I found an interesting article in the Houston Chronicle. It’s titled:
“Study: Houston leads in homicides by black youths”
Allan Turner writes a good article citing a study done by James Fox and Marc Swatt. Their study puts Houston at the top of the list of homicides by young black youths. Mostly the victims are also black youths.
Focusing on the period between 2000-01 and 2006-07, the study found Houston at the top of a list of 28 U.S. cities, with a 139 percent increase in the number of young African-Americans suspected in killings.
In 2006-07, 129 young black men were murdered in the city, up from 42 in 2000-01.
This is a touchy subject due to the politically correct status quo we live in. So, to avoid controversy, what do these academics suggest is the reason?
Fox and his associate, criminologist Marc Swatt, argued in the report that the increases occurred as the federal government cut support for community policing and intervention programs put in place to combat a rise in gang violence in the 1990s.
Okay, we’ve got the federal government to blame.
“Kids can’t wait, and crime doesn’t wait,” Fox said. “There is a significant need here — a large group of kids with inadequate, inferior education and a ready access to guns. A teenager with a gun in his hand is a dangerous individual.”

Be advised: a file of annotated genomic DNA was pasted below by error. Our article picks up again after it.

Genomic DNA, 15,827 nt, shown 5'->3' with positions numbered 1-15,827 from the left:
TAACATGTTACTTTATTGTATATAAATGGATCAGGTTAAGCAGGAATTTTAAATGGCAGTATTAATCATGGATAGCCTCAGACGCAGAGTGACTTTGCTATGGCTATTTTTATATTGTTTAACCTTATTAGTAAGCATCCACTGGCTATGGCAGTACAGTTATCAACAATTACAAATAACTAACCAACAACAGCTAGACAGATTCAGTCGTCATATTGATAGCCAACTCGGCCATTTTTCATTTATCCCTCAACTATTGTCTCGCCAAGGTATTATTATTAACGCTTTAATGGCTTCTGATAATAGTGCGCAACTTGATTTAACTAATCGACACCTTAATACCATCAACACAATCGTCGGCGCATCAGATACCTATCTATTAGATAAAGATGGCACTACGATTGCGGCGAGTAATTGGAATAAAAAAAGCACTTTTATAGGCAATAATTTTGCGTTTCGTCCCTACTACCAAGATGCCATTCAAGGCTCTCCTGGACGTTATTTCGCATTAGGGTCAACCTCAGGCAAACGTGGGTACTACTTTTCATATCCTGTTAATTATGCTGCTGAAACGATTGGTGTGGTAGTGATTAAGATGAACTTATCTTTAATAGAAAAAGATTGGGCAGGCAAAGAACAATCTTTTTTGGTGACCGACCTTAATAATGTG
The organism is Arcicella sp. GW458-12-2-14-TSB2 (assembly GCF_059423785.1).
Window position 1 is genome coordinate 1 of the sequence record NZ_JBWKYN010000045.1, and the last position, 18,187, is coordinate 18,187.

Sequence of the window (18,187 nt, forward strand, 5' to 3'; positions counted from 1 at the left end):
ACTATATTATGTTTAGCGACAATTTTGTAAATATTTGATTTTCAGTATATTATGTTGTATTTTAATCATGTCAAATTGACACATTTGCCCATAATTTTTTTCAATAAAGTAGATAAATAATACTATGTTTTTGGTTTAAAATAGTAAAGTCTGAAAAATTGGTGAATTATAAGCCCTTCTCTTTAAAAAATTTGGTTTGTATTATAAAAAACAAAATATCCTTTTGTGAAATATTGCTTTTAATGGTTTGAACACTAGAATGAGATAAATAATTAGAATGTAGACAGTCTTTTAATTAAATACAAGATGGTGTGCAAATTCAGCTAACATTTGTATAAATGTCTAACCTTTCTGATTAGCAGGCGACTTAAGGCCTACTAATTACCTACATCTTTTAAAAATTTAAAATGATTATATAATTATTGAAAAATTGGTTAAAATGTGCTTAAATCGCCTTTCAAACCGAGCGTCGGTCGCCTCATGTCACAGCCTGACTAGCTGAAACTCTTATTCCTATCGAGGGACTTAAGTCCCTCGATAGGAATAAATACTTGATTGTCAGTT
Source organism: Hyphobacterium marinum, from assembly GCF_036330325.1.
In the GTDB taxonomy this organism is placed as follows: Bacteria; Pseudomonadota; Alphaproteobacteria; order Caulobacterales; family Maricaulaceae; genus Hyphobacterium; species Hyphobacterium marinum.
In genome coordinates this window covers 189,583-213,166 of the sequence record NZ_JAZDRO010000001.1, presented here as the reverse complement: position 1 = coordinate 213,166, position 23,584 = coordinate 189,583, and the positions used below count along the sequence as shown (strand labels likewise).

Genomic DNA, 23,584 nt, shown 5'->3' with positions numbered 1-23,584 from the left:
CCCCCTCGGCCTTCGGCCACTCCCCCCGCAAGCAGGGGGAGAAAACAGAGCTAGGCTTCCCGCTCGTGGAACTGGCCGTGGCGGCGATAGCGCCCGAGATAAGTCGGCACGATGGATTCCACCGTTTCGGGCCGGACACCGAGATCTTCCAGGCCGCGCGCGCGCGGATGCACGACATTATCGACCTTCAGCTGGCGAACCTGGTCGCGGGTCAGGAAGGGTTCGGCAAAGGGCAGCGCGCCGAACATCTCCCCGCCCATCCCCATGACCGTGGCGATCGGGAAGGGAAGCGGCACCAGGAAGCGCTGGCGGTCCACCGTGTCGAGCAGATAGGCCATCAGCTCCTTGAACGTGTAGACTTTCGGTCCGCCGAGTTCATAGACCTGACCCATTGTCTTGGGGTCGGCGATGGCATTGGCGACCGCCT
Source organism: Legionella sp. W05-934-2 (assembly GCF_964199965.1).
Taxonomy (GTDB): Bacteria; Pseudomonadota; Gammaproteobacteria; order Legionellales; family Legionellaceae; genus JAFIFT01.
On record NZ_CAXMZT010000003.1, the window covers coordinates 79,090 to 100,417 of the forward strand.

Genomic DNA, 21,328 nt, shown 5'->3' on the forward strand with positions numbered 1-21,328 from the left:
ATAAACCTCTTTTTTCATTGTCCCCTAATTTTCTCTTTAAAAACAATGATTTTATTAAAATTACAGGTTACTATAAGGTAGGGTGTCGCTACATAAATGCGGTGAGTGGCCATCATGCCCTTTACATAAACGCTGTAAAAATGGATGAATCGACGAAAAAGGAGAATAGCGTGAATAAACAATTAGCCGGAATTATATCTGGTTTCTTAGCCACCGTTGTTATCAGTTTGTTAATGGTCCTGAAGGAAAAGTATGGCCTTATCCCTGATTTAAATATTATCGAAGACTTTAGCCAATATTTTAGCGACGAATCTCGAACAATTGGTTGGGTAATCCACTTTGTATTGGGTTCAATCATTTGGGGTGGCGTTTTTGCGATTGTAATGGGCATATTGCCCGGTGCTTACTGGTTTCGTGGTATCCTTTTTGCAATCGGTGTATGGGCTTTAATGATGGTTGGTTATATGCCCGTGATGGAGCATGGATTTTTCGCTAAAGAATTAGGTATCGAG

Okay, kids and guns don’t mix. Never mind that millions of kids (like me and my brother) were raised around guns but were taught about responsibility and consequences at an early age by our father.
Of course Quanell has to weigh in since he is the Chronicle’s duly appointed community activist.
Houston community activist Quanell X called the study a “blanket indictment of the city and government officials in the city and a greater indictment of ministers and political leaders of the African-American community.”
Isn’t he considered a ‘leader in the African-American community?’ Then this is an indictment of him too.
Shape Community Center’s Deloyd Parker questioned the way the study was conducted. “When they say ‘offender,’ does that mean someone who’s charged with a crime or been convicted?” he said. “Sometimes even being convicted doesn’t mean you’re actually guilty.”
Of course we have the ‘ostrich’ response!
I wish I could find the young black woman I met two years ago in southwest Houston. She works hard trying to raise her two young boys whose father left them. Her oldest son was on probation and her youngest son had just been arrested for auto theft. Who did she blame? She was upset at her son, not the police. Ask her. She could shed some light on this problem. We talked for over an hour about absentee fathers, lack of positive role models, the glorification of the ‘gangsta’ lifestyle by rap music, and the lack of personal responsibility. This extraordinary woman could answer this problem better than academia. I wonder how Houston will wear this scarlet letter!